Title: La Grande Illusion
Release Date: June 8, 1937
Director: Jean Renoir
Production Company: Réalisations d’Art Cinématographique (RAC)
I doubt Grand Illusion was the first film about prisoners of war but it seems to have been a great influence on later films like Stalag 17, Bridge Over River Kwai, and The Great Escape. Thematically, though, I found the greatest similarities are with The Life and Death of Colonel Blimp. Both films deal with the the slow dissolution of the European aristocracy in the early 20th century and the bonds of the military elite even across enemy lines. I had no expectations going into this movie, but came away very impressed by Renoir’s camera movement and storytelling as well as the strong acting performances.
Lieutenant Maréchal (Jean Gabin) is a working class French officer in World War I and Captain de Boëldieu (Pierre Fresnay) is an aristocratic flying ace who is his superior. They are shot down early in the film and held as prisoners of war by the Germans. In camp, they befriend Lieutenant Rosenthal (Marcel Dalio), who is from a nouveau riche Jewish banking family, and is generous in sharing the food sent to him so that the prisoners eat better than the guards. The three men attempt many escapes and eventually taken to Wintersborn, a German fortress with high walls that seems impossible to escape. The camp commander is Major von Rauffenstein (Erich von Stroheim), an aristocratic flying ace who actually shot down Maréchal and Boëldieu but after injuries is reassigned to prison camp duties. Rauffenstein and Boëldieu form something of a friendship based on their shared nobility, although the latter is more aware of where the winds are blowing for the aristocracy.
The final act of the film depicts Maréchal and Rosenthal receiving aid from a widowed German farmer, Elsa (Dita Parlo). Here the unity by class over nationality is replicated among the working people. This film was made on the eve of World War II and Renoir’s message of unity and commonality amongst the peoples of Europe was an optimistic vision that didn’t come to pass. By depicting German characters in a positive light, he also seemed to be sending a message to a nation under the grip of Nazism to embrace their better selves. Finally, Grand Illusion is an anti-war message at a time when one was really needed that exposed war’s promise of glory and honor as illusory.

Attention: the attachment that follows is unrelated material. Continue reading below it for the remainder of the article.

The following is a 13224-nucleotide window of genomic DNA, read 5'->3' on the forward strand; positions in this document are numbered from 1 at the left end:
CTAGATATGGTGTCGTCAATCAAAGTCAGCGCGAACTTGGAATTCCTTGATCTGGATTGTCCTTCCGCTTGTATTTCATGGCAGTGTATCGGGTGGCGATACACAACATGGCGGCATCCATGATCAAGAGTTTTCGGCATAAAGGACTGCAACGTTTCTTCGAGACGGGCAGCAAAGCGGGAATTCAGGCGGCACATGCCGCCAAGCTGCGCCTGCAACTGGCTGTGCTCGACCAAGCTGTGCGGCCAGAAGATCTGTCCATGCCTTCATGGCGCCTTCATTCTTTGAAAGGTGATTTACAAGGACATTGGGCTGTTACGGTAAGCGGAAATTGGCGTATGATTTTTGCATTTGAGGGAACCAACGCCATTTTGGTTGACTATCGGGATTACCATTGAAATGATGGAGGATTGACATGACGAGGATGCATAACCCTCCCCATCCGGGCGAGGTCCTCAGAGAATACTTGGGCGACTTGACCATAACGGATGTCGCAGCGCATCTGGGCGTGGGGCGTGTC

Title: Pierrot Le Fou
Release Date: 5 November 1965
Director: Jean-Luc Godard
Production Company: Films Georges de Beauregard
I struggle with these French New Wave films, especially Godard’s, so I’m a bit relieved that this is that last one on my list. Although I think I may have been more receptive to Pierrot Le Fou had I been more in the mood for a weird, experimental film. The movie is about a man named Ferdinand Griffon (Jean-Paul Belmondo, who just recently passed away) who leaves his wife and family and boring middle-class life in Paris to run away with his old girlfriend Marianne Renoir (Anna Karina).
She insists on calling him Pierrot, which he hates. They go on a crime spree across France and are chased by both the police and gangsters from a right-wing paramilitary organization opposed to Algerian independence. Pierrot le Fou was clearly an influence on Bonnie and Clyde. The movie is more of a montage than a linear plot, linking various vignettes together. Some are comedy, some are eccentric, some are violent, and a couple are even musicals.
There’s a lot of overlapping narration from Ferdinand and Marianne, and references to philosophy and literature. I’m probably missing layers of significance but it all feels very pretentious.
Title: Le Jour Se Lève
Release Date: 9 June 1939
Director: Marcel Carné
Production Company: AFE
On the top floor of a walk-up apartment building in a working class French neighborhood we hear an argument behind a door, then a shot. The door opens and a wounded man staggers out and then falls down the stairs. Those stairs play a central role in the film as they do in the apartment building and feature in some of Le Jour Se Lève’s most impressive camera work.
Alone in his room, François (Jean Gabin) reflects on how he came to kill a man. The scenes alternate between the police attempting to break into the apartment while concerned neighbors look on, and flashbacks to François’ memories. It begins when he meets a young florist’s assistant Françoise (Jacqueline Laurent) and they bond over their similar names and both being orphans. François falls in love with Françoise, but she is involved with Valentin (Jules Berry), an older man who trains and performs with dogs. François in turn forms a casual relationship with Valentin’s former assistant Clara (Arletty), but he doesn’t love her the way she loves him.
Things take a dark turn in this love quadrangle, as you might imagine, but it’s interesting how it plays out. This movie is described as poetic realism, a French film movement which kind of anticipates the later Italian neorealism, but more stylised. It’s a well-produced film with some good performances, especially by Gabin. I was kind of bummed out by the end, but I guess there weren’t many options for where this might go.
Title: The Color of Pomegranates
Release Date: 1969
Director: Sergei Parajanov
Production Company: Armenfilm